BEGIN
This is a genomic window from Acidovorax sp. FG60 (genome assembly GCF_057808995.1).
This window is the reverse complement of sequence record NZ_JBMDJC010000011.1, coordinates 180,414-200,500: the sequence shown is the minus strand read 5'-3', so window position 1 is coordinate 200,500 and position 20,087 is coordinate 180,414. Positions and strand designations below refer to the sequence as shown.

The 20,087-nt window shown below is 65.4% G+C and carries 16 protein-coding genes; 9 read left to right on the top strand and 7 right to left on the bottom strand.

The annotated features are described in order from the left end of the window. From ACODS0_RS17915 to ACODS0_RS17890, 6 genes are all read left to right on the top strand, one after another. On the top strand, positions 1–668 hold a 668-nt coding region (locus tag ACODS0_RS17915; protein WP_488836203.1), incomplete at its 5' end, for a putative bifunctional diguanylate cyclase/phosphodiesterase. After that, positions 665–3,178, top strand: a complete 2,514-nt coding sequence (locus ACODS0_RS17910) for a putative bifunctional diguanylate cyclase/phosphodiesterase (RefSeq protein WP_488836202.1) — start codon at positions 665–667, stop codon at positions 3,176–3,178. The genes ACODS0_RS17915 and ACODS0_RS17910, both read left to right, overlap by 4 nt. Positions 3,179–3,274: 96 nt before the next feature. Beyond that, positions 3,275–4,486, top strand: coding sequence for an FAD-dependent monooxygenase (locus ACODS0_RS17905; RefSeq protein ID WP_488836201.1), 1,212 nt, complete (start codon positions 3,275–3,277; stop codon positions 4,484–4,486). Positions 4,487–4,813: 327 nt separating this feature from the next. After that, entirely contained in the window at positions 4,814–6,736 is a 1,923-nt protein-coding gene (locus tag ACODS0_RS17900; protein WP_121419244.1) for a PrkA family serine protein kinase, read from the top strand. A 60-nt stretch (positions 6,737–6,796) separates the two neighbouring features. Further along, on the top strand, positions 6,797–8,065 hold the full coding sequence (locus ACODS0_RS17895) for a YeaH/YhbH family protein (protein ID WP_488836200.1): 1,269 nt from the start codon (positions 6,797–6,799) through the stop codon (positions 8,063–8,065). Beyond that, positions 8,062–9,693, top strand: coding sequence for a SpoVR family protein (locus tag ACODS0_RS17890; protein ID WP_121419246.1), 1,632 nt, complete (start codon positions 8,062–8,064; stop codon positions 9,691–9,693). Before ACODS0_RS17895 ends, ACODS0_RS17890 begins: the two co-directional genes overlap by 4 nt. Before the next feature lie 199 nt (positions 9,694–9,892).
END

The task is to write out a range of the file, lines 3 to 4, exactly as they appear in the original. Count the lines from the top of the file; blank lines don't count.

The 20,087-nt window shown below is 65.4% G+C and carries 16 protein-coding genes; 9 read left to right on the top strand and 7 right to left on the bottom strand.

The annotated features are described in order from the left end of the window. From ACODS0_RS17915 to ACODS0_RS17890, 6 genes are all read left to right on the top strand, one after another. On the top strand, positions 1–668 hold a 668-nt coding region (locus tag ACODS0_RS17915; protein WP_488836203.1), incomplete at its 5' end, for a putative bifunctional diguanylate cyclase/phosphodiesterase. After that, positions 665–3,178, top strand: a complete 2,514-nt coding sequence (locus ACODS0_RS17910) for a putative bifunctional diguanylate cyclase/phosphodiesterase (RefSeq protein WP_488836202.1) — start codon at positions 665–667, stop codon at positions 3,176–3,178. The genes ACODS0_RS17915 and ACODS0_RS17910, both read left to right, overlap by 4 nt. Positions 3,179–3,274: 96 nt before the next feature. Beyond that, positions 3,275–4,486, top strand: coding sequence for an FAD-dependent monooxygenase (locus ACODS0_RS17905; RefSeq protein ID WP_488836201.1), 1,212 nt, complete (start codon positions 3,275–3,277; stop codon positions 4,484–4,486). Positions 4,487–4,813: 327 nt separating this feature from the next. After that, entirely contained in the window at positions 4,814–6,736 is a 1,923-nt protein-coding gene (locus tag ACODS0_RS17900; protein WP_121419244.1) for a PrkA family serine protein kinase, read from the top strand. A 60-nt stretch (positions 6,737–6,796) separates the two neighbouring features. Further along, on the top strand, positions 6,797–8,065 hold the full coding sequence (locus ACODS0_RS17895) for a YeaH/YhbH family protein (protein ID WP_488836200.1): 1,269 nt from the start codon (positions 6,797–6,799) through the stop codon (positions 8,063–8,065). Beyond that, positions 8,062–9,693, top strand: coding sequence for a SpoVR family protein (locus tag ACODS0_RS17890; protein ID WP_121419246.1), 1,632 nt, complete (start codon positions 8,062–8,064; stop codon positions 9,691–9,693). Before ACODS0_RS17895 ends, ACODS0_RS17890 begins: the two co-directional genes overlap by 4 nt. Before the next feature lie 199 nt (positions 9,694–9,892).